In a season of change a small group of people can have a loud voice and make it seem like everyone is against you. The silent majority is typically with you and those who are positive about it rarely say they’re positive about it. It’s the negative few that always bark the loudest.

8. Lead Different with Different People

Remember what you read above? That communication is key in a season of change? Well it’s also key to remember that you don’t communicate to and lead every group of the same way. Anyone who has more than 1 kid knows you don’t parent every kid the same way…so why would you try to lead every group the same way?

9. Small Change can Reveal Big Issues

One small seemingly harmless change can tell you something about your church. I can’t tell you how many times I’ve seen church leaders try to change something that seemed small and innocent to them not to realize that they were stepping on a landmine that blew up. Make sure you truly understand not just what you’re changing things to become or how you’re going to change them but what it is your actually changing and why.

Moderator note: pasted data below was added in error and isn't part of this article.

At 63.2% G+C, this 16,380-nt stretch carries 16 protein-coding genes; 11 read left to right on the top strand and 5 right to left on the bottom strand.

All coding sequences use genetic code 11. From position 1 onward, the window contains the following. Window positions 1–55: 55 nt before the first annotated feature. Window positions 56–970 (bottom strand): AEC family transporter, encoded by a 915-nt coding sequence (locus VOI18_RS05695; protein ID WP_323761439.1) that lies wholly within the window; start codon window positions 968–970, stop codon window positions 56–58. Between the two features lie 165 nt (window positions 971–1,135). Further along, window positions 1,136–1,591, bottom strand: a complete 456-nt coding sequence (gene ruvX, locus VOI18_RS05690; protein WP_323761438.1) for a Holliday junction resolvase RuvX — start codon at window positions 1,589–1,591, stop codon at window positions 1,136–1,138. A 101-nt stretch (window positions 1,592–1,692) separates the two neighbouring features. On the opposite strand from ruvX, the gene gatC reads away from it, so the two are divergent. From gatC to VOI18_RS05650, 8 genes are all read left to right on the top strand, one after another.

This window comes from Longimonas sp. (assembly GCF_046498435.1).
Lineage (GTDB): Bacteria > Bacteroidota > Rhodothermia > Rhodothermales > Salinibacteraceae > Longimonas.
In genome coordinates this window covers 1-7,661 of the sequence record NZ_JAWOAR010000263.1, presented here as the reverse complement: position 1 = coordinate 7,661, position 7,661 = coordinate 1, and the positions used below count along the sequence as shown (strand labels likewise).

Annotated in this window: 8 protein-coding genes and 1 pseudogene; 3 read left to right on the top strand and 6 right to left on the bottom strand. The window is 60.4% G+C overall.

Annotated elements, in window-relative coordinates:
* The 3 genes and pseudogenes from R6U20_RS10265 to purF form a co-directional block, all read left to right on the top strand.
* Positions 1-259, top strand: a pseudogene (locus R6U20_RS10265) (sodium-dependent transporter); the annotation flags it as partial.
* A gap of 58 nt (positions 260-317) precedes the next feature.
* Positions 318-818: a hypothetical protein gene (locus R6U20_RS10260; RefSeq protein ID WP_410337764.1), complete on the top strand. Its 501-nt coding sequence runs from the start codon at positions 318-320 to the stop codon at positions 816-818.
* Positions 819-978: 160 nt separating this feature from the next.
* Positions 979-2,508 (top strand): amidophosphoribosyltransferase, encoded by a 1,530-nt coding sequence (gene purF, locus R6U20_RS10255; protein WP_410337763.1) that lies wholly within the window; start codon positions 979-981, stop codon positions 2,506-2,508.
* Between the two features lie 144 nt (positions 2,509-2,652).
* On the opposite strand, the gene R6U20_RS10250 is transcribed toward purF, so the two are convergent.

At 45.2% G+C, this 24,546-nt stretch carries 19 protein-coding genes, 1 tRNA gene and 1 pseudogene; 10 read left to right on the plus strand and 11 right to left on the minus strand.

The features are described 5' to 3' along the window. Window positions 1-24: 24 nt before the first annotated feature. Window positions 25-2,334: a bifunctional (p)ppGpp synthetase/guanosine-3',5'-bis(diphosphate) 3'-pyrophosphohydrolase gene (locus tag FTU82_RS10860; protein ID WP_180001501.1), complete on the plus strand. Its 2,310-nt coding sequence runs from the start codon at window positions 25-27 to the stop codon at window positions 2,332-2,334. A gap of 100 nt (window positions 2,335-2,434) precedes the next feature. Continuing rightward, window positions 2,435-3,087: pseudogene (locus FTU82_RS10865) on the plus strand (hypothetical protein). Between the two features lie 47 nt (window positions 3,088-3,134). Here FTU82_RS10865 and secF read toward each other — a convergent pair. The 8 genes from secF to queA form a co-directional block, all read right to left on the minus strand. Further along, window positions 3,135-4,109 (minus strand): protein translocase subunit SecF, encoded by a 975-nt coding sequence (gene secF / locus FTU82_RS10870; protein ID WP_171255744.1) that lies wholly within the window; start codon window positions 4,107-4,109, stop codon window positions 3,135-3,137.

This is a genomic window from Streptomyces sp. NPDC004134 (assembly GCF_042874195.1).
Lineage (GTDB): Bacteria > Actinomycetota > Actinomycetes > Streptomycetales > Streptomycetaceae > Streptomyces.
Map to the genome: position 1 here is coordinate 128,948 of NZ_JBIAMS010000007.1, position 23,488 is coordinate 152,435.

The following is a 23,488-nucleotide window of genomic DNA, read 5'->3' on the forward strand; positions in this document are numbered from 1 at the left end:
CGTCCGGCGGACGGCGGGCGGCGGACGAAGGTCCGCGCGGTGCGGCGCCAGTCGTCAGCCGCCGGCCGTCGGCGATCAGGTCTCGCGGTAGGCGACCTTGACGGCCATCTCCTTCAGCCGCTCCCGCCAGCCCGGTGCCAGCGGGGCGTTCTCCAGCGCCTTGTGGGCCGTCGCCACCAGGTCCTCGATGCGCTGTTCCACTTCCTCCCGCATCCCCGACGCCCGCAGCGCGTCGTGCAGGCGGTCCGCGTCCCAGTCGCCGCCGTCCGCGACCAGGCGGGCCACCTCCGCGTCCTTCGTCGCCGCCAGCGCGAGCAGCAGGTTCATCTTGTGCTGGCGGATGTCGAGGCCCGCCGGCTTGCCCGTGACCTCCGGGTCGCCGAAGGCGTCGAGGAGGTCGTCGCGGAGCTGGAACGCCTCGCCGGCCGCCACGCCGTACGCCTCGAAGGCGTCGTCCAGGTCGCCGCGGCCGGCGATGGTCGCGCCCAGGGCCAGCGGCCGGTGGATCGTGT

10. Training vs Challenging

Sometimes people don’t have the right information and they don’t understand why they should get on board with the change. Other times people don’t want to jump on board with the change because they have their own agenda.  Either way it can appear that people are digging their heals in and fighting you on the change you’re trying to make. What you’ve got to do as the leader is find out if they’re fighting due to ignorance or obstinace. You train ignorance and you challenge obstinance.

Interested in learning more about leading through change at your church? Check out these helpful articles.


Posted in Leadership, Spiritual Formation, Staffing, Testimonial

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2 Big Leadership Questions you Probably aren’t Asking